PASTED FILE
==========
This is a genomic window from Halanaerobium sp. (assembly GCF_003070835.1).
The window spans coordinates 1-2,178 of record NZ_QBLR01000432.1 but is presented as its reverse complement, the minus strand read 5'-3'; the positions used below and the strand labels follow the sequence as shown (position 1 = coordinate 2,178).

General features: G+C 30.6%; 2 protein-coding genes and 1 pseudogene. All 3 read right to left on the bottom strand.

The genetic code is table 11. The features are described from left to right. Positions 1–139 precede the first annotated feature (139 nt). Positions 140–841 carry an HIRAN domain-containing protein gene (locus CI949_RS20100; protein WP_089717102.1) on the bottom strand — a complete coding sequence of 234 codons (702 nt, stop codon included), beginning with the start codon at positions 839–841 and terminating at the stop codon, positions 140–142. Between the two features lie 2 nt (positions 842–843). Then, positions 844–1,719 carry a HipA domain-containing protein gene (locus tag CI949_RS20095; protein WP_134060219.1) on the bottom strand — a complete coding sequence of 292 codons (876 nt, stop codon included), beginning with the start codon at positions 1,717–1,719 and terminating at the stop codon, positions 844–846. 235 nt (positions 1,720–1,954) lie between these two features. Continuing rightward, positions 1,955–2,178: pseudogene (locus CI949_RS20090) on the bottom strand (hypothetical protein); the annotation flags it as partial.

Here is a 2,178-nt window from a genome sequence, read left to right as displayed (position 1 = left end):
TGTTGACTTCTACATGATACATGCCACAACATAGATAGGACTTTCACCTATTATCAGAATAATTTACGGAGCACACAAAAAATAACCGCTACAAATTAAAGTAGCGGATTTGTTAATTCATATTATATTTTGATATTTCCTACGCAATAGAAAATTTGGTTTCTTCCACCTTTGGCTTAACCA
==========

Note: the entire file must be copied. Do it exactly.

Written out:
This is a genomic window from Halanaerobium sp. (assembly GCF_003070835.1).
The window spans coordinates 1-2,178 of record NZ_QBLR01000432.1 but is presented as its reverse complement, the minus strand read 5'-3'; the positions used below and the strand labels follow the sequence as shown (position 1 = coordinate 2,178).

General features: G+C 30.6%; 2 protein-coding genes and 1 pseudogene. All 3 read right to left on the bottom strand.

The genetic code is table 11. The features are described from left to right. Positions 1–139 precede the first annotated feature (139 nt). Positions 140–841 carry an HIRAN domain-containing protein gene (locus CI949_RS20100; protein WP_089717102.1) on the bottom strand — a complete coding sequence of 234 codons (702 nt, stop codon included), beginning with the start codon at positions 839–841 and terminating at the stop codon, positions 140–142. Between the two features lie 2 nt (positions 842–843). Then, positions 844–1,719 carry a HipA domain-containing protein gene (locus tag CI949_RS20095; protein WP_134060219.1) on the bottom strand — a complete coding sequence of 292 codons (876 nt, stop codon included), beginning with the start codon at positions 1,717–1,719 and terminating at the stop codon, positions 844–846. 235 nt (positions 1,720–1,954) lie between these two features. Continuing rightward, positions 1,955–2,178: pseudogene (locus CI949_RS20090) on the bottom strand (hypothetical protein); the annotation flags it as partial.

Here is a 2,178-nt window from a genome sequence, read left to right as displayed (position 1 = left end):
TGTTGACTTCTACATGATACATGCCACAACATAGATAGGACTTTCACCTATTATCAGAATAATTTACGGAGCACACAAAAAATAACCGCTACAAATTAAAGTAGCGGATTTGTTAATTCATATTATATTTTGATATTTCCTACGCAATAGAAAATTTGGTTTCTTCCACCTTTGGCTTAACCA